FAO's Global Action on Pollination Services for Sustainable Agriculture

Resources

YUNGA: THE POLLINATORS CHALLENGE BADGE
The POLLINATORS CHALLENGE BADGE is designed to help educate children and young people about the importance of pollinators for people and the planet, and how to help safeguard them against extinction. This material is appropriate for use in school classes, Guide or Scout groups or youth meetings generally. It includes a wide range of activities and ideas to stimulate learning about protecting pollinators.
The pollination services of forests
This infographic is based on a related publication to highlight the importance, at the forest and landscape scales, of employing pollination-friendly management practices. It provided a visually easy-to-retain overview of the publication, with recommendation on measures for maintaining pollinator in forests and landscapes. It aims at raising awareness among stakeholders about the benefits of pollinators and beneficial practices that help to enhance pollination services across agricultural sectors.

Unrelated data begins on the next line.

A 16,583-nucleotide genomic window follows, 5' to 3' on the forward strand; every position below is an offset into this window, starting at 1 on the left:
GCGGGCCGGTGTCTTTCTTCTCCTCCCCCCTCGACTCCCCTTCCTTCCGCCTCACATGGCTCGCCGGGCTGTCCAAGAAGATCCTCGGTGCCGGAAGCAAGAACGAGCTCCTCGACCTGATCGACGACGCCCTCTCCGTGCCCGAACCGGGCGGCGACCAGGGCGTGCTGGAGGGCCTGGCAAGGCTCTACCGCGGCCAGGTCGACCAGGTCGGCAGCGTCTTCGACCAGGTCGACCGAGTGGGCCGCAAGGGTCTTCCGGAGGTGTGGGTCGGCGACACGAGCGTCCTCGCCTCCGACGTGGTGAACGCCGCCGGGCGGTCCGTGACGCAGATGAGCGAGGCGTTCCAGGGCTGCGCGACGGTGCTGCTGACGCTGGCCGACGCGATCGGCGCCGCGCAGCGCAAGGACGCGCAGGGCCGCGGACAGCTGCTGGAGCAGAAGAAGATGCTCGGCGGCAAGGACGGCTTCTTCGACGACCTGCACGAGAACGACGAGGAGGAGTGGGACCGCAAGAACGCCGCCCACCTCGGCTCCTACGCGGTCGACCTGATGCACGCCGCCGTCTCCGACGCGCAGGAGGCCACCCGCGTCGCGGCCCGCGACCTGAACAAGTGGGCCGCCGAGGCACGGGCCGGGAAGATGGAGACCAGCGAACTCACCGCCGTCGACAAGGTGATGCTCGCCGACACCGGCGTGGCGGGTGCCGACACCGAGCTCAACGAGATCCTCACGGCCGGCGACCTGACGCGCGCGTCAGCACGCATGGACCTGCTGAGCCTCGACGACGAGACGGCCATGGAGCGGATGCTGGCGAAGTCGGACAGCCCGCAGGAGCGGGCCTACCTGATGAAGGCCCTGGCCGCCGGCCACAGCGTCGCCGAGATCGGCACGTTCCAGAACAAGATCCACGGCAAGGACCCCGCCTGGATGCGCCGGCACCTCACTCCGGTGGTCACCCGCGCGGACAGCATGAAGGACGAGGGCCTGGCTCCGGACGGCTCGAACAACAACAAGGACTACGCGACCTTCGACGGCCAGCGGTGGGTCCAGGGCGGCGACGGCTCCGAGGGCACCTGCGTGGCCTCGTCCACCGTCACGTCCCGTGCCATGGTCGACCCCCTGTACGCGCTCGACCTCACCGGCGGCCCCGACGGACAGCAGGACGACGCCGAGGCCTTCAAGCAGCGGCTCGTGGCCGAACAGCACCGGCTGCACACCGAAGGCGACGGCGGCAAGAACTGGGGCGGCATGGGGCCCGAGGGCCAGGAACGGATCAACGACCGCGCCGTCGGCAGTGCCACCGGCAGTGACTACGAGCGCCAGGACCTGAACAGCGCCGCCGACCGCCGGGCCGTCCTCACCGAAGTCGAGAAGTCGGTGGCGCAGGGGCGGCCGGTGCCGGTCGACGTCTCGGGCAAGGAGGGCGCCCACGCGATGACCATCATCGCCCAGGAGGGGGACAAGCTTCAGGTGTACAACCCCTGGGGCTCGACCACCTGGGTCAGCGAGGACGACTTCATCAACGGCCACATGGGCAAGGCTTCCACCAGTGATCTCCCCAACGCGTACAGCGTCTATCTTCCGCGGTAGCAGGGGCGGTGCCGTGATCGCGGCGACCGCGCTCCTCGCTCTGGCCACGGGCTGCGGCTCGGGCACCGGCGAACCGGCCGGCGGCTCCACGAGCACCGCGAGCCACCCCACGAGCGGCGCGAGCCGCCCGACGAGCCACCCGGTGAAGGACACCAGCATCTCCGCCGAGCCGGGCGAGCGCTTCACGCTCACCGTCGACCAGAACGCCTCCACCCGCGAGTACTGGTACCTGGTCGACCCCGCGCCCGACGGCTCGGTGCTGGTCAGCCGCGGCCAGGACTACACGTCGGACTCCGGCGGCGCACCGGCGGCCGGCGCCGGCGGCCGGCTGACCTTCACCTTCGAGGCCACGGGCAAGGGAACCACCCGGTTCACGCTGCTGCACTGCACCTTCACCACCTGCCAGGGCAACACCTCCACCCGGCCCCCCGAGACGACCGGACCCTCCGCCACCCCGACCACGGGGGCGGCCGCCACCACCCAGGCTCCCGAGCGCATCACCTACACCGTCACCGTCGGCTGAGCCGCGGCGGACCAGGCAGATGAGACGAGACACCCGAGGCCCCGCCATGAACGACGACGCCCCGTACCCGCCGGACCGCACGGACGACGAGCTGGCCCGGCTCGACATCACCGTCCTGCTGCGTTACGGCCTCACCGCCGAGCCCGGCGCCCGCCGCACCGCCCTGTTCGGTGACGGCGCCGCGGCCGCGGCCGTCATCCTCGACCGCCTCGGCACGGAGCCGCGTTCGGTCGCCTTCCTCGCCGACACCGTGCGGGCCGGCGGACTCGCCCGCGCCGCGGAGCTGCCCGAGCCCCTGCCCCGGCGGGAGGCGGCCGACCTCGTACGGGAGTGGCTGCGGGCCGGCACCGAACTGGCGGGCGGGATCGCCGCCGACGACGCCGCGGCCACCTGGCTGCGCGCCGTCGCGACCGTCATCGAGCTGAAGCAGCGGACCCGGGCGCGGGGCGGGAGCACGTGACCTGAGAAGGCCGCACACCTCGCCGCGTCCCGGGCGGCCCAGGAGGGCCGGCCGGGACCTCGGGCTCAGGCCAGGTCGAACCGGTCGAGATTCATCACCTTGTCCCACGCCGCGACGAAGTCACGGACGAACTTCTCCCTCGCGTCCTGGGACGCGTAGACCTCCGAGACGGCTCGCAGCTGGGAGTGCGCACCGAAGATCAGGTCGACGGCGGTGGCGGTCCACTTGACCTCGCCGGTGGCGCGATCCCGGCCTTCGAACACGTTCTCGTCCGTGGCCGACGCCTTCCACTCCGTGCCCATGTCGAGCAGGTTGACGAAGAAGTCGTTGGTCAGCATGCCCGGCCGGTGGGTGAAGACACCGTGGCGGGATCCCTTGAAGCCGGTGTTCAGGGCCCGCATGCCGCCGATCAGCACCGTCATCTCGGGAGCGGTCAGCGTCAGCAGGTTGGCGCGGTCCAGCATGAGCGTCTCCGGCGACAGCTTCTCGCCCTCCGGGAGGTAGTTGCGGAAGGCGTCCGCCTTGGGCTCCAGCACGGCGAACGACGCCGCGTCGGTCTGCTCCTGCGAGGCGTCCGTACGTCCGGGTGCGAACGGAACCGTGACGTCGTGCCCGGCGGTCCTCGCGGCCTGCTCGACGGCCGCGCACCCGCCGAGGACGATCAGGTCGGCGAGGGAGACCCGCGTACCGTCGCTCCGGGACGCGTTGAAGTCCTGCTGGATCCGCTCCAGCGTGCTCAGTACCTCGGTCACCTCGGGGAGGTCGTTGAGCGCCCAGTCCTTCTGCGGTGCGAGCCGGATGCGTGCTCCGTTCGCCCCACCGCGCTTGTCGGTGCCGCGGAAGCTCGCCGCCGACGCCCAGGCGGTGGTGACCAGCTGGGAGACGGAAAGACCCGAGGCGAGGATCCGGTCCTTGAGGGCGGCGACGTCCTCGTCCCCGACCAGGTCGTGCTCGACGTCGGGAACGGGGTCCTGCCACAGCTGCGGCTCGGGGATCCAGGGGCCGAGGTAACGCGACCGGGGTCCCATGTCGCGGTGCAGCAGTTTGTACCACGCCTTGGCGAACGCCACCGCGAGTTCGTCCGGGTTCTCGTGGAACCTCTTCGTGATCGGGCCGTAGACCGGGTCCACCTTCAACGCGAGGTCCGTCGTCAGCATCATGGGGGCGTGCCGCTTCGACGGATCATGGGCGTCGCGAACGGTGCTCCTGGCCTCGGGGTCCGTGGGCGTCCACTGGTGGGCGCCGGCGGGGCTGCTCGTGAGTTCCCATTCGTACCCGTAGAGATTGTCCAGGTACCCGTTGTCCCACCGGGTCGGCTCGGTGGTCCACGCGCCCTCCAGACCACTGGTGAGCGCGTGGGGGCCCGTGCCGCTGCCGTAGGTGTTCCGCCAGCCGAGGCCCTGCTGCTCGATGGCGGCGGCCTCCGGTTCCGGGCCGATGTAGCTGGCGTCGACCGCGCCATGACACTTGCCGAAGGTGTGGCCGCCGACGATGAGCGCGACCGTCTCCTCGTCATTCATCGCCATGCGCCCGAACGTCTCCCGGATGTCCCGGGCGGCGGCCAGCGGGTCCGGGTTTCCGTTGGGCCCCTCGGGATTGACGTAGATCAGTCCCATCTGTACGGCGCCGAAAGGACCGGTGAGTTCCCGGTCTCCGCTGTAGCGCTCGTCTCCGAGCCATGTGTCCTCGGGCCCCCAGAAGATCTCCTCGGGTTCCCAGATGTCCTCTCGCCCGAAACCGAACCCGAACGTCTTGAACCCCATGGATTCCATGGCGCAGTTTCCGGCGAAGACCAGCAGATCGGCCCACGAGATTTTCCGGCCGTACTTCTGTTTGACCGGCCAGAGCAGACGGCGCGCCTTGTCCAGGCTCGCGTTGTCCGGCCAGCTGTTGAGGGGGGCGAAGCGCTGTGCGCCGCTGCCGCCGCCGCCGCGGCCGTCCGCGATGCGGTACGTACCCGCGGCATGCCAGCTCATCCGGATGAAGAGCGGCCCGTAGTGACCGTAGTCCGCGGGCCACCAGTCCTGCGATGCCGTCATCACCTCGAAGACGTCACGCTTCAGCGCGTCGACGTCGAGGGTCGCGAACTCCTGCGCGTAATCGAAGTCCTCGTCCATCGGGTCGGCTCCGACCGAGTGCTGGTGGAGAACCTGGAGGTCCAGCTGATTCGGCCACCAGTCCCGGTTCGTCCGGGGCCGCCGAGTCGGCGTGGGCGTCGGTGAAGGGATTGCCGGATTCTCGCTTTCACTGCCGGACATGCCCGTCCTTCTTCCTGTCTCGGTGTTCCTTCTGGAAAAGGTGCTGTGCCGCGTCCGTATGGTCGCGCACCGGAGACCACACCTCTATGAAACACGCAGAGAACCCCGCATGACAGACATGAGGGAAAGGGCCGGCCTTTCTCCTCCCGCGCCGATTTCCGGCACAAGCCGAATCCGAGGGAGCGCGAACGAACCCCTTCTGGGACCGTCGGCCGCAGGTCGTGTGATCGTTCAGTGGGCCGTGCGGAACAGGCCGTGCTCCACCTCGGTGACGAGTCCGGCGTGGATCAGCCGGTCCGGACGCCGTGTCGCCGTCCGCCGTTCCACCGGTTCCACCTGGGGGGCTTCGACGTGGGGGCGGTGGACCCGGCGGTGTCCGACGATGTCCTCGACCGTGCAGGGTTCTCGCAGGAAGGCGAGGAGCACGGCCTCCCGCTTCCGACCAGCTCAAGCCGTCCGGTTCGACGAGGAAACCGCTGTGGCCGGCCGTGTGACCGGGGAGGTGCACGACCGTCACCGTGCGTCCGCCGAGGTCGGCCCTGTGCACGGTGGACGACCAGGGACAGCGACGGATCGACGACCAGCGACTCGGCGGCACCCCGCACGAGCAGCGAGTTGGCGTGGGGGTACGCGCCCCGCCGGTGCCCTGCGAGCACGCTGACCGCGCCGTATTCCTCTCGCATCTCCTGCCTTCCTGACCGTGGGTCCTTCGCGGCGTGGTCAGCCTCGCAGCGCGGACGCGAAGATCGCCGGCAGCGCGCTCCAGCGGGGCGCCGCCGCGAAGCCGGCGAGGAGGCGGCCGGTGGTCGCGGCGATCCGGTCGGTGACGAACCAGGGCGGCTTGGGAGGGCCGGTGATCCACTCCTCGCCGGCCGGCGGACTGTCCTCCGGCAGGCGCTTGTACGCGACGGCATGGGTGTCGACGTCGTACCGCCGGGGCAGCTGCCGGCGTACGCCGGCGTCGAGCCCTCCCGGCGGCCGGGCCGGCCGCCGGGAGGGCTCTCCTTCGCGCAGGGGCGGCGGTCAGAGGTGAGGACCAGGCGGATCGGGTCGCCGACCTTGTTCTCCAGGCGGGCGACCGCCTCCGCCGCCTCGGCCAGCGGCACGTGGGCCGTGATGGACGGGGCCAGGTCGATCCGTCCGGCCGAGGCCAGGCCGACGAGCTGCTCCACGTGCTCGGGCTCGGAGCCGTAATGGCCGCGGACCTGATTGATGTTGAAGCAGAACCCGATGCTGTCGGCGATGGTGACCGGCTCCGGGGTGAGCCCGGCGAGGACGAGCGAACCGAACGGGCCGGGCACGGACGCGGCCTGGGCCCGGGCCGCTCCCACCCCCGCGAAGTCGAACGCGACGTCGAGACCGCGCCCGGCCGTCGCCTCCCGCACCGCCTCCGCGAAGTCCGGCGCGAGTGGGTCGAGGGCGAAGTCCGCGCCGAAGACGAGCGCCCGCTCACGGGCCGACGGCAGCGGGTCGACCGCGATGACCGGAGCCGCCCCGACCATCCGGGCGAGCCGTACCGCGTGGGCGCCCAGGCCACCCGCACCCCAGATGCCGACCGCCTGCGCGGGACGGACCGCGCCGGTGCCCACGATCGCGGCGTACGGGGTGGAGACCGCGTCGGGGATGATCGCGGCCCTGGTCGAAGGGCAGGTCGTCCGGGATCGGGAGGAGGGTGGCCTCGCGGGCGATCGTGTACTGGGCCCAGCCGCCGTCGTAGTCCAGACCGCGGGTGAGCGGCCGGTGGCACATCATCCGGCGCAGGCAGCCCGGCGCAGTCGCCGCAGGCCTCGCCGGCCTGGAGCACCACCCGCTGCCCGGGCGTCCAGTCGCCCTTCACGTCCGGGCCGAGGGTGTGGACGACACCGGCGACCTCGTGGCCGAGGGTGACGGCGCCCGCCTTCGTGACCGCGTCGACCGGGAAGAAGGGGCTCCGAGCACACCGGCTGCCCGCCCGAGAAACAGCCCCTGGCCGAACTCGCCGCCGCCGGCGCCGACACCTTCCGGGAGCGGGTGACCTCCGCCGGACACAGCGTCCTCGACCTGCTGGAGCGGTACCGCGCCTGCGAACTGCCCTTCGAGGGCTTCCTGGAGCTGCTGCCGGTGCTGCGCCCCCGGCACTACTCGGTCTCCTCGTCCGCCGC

Working Together for Biodiversity: Tales from the All-Ireland Pollinator Plan 2015-2020
Author: All-Ireland Pollinator Plan
Working Together for Biodiversity, explores what has been achieved through the All-Ireland Pollinator Plan in its first five years.
Good beekeeping practices: Practical manual on how to identify and control the main diseases of the honeybee (Apis mellifera)
Author: FAO
This is a practical tool to help beekeepers, veterinarians and beekeeping advisory services to properly identify main honeybee diseases and to take the most appropriate actions in the apiary to control and/or prevent disease outbreaks. This publication follows the TECA publication Main bee diseases: good beekeeping practices (2018) which provided a more general overview of good beekeeping practices for bee diseases.
Towards sustainable crop pollination services
Author: FAO
As the discipline of pollination ecology moves from describing the extent of a pollinator crisis, to identifying what can be done about it, there is a need to share and highlight very practical measures that will support sustainable crop biotic pollination services. Identifying these practices will require a mix of farmer and natural historian knowledge and scientific research. In this publication, we will outline the practices that have been so far identified, and what experiences may contribute to sharing the effectiveness of these measures under different circumstances.
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